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News » Right-hand man looking good in stint as main man


Right-hand man looking good in stint as main man


Right-hand man looking good in stint as main manKeith Smart hesitantly walked toward the seat reserved for the Warriors' head coach during a recent pregame interview.

As he approached the microphoned perch, he made cracks about not getting used to the seat and intending simply to keep it warm for a short period. Then, he seamlessly avoided questions he didn't want to answer, eloquently raved about players who were performing well and stopped the interview by innocently asking if he could get back to work.

Smart, the Warriors' top assistant, is publicly playing the part of timid understudy as the team awaits the full-time return of head coach Don Nelson from a bout with pneumonia. What Smart is doing in the locker room and on the court, however, might be proving that he's ready for a leading role.

"He's done a terrific job, especially in leading the team," guard C.J. Watson said. "He gets us ready to come out for games, he really prepares us mentally, and he keeps us upbeat and free."

There are three more games before Nelson's planned return against San Antonio on Wednesday. In seven games under Smart, the Warriors' field-goal percentage and scoring numbers are slightly worse, but they've improved slightly their field-goal defense and scoring defense.

The most obvious difference is in the most important category. The Warriors are 4-10 under Nelson and 3-4 under Smart.

Though they've reiterated that they want Nelson to get healthy and complete his contract through the 2010-11 season, both Warriors President Robert Rowell and general manager Larry Riley have lauded Smart's performance. Smart has gone out of his way to bring the story back to Nelson, going as far as to say the inspired six-player upset at Dallas was because the team was playing for Nelson and this week calling Nelson the "Big Man" and "The Guy."

Other than more impassioned pregame speeches in the locker room, the players say there is little difference between Nelson and Smart. The numbers support that: The field-goal-percentage disparity is less than two points, the difference in opponents' field-goal percentage is even smaller, and opponents' scoring is separated by less than four-tenths of a point.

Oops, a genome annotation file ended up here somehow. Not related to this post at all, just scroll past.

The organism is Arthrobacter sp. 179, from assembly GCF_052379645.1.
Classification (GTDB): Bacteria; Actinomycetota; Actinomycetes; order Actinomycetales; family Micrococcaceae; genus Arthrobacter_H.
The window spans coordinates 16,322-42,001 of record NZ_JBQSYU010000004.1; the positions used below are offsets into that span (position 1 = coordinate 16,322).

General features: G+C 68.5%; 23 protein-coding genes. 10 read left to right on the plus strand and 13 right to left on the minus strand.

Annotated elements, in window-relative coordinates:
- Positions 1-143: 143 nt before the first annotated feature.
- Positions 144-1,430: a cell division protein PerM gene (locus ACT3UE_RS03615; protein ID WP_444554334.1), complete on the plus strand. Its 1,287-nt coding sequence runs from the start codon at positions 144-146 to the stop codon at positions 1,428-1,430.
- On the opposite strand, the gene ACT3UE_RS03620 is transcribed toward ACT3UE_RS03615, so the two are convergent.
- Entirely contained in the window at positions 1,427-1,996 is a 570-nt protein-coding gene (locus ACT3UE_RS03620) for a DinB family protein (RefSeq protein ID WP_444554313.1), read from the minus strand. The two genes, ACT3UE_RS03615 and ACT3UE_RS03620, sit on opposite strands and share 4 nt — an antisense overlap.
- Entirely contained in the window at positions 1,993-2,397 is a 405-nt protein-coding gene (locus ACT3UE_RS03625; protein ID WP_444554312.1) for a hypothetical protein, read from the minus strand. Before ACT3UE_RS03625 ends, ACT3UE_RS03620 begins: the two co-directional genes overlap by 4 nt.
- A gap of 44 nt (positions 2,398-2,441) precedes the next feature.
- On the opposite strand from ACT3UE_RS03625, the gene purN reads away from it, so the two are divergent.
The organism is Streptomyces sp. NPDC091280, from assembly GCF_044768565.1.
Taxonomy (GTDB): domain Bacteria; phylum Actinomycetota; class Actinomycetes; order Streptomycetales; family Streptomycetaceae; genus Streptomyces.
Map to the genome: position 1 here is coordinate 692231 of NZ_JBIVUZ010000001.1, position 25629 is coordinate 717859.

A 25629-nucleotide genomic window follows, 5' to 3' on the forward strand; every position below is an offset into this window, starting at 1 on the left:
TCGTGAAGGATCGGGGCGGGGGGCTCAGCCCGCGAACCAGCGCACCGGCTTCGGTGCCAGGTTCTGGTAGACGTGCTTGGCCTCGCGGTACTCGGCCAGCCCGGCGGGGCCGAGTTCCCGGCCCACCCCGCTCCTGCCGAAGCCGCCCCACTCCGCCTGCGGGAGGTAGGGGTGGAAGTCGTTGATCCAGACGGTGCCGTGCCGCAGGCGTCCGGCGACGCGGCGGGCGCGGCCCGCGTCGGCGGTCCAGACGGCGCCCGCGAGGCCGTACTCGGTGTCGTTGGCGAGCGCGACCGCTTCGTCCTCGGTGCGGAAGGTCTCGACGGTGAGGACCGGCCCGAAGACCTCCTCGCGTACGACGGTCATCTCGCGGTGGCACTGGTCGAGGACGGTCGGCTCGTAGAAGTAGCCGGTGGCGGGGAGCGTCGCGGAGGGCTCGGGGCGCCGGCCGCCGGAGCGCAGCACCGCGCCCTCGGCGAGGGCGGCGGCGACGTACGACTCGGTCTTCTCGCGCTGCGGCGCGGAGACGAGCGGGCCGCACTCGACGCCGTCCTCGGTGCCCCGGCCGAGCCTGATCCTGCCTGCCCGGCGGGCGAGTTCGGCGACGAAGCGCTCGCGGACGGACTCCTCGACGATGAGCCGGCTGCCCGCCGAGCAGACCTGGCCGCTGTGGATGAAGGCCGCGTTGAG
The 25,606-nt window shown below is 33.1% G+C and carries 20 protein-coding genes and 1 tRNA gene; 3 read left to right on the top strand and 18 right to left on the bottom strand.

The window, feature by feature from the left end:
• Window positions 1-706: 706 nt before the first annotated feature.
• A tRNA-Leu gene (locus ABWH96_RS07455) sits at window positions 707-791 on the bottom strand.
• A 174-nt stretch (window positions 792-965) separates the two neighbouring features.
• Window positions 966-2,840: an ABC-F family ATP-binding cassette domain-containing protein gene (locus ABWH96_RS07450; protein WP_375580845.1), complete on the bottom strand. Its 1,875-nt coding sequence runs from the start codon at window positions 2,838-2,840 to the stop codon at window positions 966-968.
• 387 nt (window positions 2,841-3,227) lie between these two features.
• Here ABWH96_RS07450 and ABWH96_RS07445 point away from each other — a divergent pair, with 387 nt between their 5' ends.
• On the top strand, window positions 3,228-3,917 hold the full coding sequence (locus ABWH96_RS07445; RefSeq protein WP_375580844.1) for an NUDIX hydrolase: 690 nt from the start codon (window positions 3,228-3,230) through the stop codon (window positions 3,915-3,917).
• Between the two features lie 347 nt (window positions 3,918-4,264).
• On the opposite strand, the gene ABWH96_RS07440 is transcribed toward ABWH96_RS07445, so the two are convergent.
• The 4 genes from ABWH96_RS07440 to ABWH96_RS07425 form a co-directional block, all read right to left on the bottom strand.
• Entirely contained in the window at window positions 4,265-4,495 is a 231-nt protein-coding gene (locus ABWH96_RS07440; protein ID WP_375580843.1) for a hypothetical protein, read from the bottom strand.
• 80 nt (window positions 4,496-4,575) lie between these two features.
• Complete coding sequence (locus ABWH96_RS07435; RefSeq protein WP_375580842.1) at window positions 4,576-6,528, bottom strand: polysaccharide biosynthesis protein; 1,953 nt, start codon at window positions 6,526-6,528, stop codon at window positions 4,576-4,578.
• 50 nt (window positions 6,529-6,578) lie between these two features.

"It's pretty much the same thing, because Smart has been under Nellie for years," guard Monta Ellis said. "He's learned a lot and he wants to do the same things: play pressure defense, run the break and play Warriors Basketball."

Smart has spoken with Nelson multiple times a day during this span and calls himself an extension of the coach. When Nelson returned for a two-game homestand last week, he said the only change he would have made was playing NBA Development League call-up Chris Hunter more.

Smart is in his seventh season with the Warriors , giving him the longest tenure of any assistant coach in the Warriors' West Coast history. He has become deeply invested in the franchise, even coaching the summer-league team before a contract extension had been completed and accepting more responsibility without extra pay as Nelson is ailing.

Smart has the rare liberties of being the league's lone "defensive coordinator," running many of the Warriors' practices and taking the head-coaching reins during some preseason and regular-season games. He is widely considered the heir apparent to Nelson, though no one confirmed that verbiage is in writing.

"I'm still here because the Warriors already understand that I can do this thing," Smart said. "My focus always has been on the job at hand. I don't think I've ever thought about showcasing myself."

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Author: Fox Sports
Author's Website: http://www.foxsports.com
Added: December 11, 2009

 

 
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